Create awesome email signatures that look great everywhere.
This article is both for iCreate clients as a how-to guide, and anyone else that is having difficulting with HTML Signatures vs Outlook and stumbles across this tech tip.
Having a great-looking signature is important for the consistent application of your brand, and as such iCreate regularly creates email signatures for our clients.
When these are designed and approved, we deliver the shiny end product by conveniently putting the HTML on a blank web page. The benefits of this are twofold: 1 it’s easily accessible, and 2 any images in the signature are hosted online and will be downloaded from here by those receiving your emails.
To take that signature and install on most webmail clients like Gmail it’s easy. You simply go the aforementioned webpage with the signature, select all (ctrl+A), copy then paste it into Gmail.
…But for some very strange reason Outlook, an email program that has been around since the beginning of time makes a bit more difficult.
Why? If you’re interested in the tech details: I don’t know the full answer, but it is basically because Outlook uses MS Word as it’s editor, and Word is famously very bad at generating HTML. Even if you paste a few lines of nice clean HTML into it, Word won’t be able to help itself from adding hundreds of lines of MS Office gobbledygook to the HTML. In theory, this Office specific code should probably be ignored by other renderers of HTML, but in practice, it can result in the signature displaying in unexpected ways on some devices or email applications.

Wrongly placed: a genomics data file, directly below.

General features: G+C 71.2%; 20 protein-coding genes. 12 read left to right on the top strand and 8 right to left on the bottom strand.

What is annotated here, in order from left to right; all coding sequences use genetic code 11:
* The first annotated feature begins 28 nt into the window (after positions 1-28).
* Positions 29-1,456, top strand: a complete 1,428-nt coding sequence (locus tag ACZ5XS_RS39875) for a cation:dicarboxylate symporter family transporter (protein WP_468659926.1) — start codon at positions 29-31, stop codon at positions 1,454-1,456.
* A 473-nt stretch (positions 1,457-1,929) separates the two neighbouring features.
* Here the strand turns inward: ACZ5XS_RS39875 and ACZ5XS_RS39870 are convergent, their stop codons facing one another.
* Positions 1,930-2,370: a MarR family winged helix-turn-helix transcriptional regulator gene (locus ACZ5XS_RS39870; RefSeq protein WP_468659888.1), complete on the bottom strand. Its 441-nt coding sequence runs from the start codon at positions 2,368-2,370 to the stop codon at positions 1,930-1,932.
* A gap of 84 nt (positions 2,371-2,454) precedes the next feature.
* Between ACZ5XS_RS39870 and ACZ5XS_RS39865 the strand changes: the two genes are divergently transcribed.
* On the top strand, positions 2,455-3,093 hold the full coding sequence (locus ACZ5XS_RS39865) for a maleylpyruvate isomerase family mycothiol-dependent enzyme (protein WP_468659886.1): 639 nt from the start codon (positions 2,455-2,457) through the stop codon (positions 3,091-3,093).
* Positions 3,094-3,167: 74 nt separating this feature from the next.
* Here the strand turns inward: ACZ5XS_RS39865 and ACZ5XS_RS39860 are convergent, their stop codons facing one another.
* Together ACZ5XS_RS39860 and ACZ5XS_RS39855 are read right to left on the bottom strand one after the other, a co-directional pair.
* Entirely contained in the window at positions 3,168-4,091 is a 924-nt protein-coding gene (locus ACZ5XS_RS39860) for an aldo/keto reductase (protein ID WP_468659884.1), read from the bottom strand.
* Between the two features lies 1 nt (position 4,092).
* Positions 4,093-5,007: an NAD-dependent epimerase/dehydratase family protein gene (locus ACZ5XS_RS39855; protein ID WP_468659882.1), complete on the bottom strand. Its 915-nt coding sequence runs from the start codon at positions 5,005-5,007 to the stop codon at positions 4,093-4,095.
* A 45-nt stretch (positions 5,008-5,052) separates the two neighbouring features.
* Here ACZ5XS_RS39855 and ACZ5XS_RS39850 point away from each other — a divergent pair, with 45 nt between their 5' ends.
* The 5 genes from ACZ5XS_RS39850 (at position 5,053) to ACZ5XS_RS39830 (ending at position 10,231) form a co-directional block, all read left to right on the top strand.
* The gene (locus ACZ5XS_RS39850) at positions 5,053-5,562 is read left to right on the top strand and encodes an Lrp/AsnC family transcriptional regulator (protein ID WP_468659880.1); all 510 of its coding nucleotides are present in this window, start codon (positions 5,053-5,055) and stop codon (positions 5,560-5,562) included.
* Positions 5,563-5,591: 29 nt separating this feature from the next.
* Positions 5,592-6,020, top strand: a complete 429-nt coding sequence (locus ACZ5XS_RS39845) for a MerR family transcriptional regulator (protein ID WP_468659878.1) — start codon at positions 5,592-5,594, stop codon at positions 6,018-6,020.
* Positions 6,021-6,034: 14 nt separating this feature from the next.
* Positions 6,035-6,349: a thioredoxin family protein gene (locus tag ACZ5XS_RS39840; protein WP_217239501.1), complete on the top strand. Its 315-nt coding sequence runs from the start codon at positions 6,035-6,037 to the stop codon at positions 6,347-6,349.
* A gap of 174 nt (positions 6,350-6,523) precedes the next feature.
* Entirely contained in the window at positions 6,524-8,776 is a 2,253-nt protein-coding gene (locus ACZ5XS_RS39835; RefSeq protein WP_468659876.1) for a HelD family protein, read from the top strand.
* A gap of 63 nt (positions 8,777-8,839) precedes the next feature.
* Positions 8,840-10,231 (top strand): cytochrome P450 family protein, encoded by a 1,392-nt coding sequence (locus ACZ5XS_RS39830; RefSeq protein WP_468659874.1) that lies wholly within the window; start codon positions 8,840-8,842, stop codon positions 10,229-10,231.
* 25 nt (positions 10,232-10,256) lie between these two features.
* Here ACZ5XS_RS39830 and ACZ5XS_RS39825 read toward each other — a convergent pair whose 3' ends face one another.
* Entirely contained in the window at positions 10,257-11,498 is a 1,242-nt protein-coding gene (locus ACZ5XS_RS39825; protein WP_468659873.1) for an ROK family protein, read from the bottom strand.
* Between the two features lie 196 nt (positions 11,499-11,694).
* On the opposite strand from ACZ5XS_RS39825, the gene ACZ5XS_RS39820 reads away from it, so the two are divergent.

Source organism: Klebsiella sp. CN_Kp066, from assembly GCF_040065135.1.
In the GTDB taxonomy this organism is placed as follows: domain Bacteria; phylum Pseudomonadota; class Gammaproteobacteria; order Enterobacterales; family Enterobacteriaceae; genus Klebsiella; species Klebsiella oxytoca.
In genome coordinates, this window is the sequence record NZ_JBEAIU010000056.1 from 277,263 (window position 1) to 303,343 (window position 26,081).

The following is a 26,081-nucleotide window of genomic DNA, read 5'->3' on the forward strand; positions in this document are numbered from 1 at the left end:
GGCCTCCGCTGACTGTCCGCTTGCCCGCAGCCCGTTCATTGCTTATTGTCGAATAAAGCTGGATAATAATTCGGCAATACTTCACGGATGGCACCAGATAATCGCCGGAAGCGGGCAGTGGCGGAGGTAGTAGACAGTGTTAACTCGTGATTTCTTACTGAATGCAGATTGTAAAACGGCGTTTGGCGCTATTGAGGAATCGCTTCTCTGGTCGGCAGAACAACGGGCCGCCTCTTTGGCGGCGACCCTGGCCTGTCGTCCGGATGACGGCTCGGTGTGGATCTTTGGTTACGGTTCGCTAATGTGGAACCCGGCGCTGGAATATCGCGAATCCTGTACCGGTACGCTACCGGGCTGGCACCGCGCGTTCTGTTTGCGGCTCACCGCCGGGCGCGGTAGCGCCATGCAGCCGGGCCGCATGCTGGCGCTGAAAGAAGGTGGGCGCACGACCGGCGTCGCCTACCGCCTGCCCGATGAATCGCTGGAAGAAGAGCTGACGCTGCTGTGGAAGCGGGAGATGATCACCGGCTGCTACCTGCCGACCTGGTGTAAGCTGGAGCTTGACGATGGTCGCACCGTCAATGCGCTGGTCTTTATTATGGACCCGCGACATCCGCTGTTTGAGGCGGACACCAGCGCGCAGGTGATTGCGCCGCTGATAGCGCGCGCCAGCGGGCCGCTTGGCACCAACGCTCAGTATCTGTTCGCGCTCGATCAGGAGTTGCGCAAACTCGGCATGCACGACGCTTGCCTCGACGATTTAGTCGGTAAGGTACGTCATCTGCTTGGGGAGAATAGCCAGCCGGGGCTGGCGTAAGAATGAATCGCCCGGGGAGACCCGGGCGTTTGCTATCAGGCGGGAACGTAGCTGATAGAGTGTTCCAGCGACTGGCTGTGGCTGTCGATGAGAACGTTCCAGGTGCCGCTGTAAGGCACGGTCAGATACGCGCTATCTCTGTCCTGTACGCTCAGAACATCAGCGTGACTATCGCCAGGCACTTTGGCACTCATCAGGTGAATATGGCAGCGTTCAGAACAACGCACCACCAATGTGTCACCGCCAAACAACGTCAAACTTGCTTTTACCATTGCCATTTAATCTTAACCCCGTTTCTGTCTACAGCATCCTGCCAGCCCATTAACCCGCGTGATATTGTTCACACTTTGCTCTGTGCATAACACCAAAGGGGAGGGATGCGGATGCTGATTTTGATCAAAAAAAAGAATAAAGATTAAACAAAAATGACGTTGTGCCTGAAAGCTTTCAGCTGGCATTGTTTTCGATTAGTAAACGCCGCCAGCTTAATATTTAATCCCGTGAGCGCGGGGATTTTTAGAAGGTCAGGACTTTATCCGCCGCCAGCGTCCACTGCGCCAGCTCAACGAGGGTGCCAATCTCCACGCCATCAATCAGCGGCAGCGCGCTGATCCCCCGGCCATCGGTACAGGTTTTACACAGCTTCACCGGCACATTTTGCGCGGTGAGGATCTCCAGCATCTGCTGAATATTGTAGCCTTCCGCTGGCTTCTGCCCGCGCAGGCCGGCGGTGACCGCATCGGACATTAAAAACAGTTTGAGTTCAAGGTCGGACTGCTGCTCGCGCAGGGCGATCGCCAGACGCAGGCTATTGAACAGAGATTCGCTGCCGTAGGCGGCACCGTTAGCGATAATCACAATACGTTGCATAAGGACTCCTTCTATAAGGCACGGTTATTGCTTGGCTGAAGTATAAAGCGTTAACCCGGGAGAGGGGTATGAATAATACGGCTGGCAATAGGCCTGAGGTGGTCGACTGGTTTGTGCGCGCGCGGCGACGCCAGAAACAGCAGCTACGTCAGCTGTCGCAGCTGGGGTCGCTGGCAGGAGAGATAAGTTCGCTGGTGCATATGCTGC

The only reliable way we’ve found to get your signature right in Outlook 2010, 2013, 2016 is with the below steps.
1. Create your email signature in HTML.
..or have an expert do it for you for. Unfortunately, most email clients do not support modern HTML and CSS, so we need to do this the old-fashioned way, with lots of nested tables and inline styles.
This article gives a nice introduction to coding HTML emails.
Of course, if you are an iCreate client reading this, then we’ve done this step for you.
2. Create a placeholder signature in Outlook
In Outlook, go to File > Options > Mail and click on Signatures. Click New. Type in a name for our signature.
Set this signature for both New messages & for Replies/Forwards. This signature doesn’t need to contain anything, it’s going to be replaced in the following steps.
3. Open your new signature file
Locate the HTML signature file we created in step 1, and open this file in a text editor, such as Notepad.
If you are an ICreate client following these steps, open the web page we have provided you, right-click it and select show source code. (or Ctrl+U). We are going to copy all this HTML code you see in a moment.
4. Open the placeholder signature file
This is the file that was automatically created when we set up the placeholder signature in step 2.
Open up the Windows file explorer (or use windows key + R) and paste in this address:
You will see a .htm file with the same name as the placeholder email. If you don’t see the file extension .htm, you can show these by going to view in the toolbar, and ticking show file extensions.
Open this file with a text editor, such as notepad. (right-click > open with > choose notepad). Or run notepad and drag and drop the .htm file into it.
5. Replace placeholder signature with your html file
Delete any contents of this file, and copy in the HTML code from your custom signature file into the placeholder signature file.
Note if you have one custom signature, and are applying this signature to multiple staff, in this step look at the HTML and change contact details as applicable. This will be within HTML code but will be easy to find the name, phone number, and email etc.
Go to File > Save.
6. Test your new email signature
Test the signature by sending an email to yourself.
That’s it! A little bit tricky, but hopefully not too hard. Enjoy your new professional-looking email signature.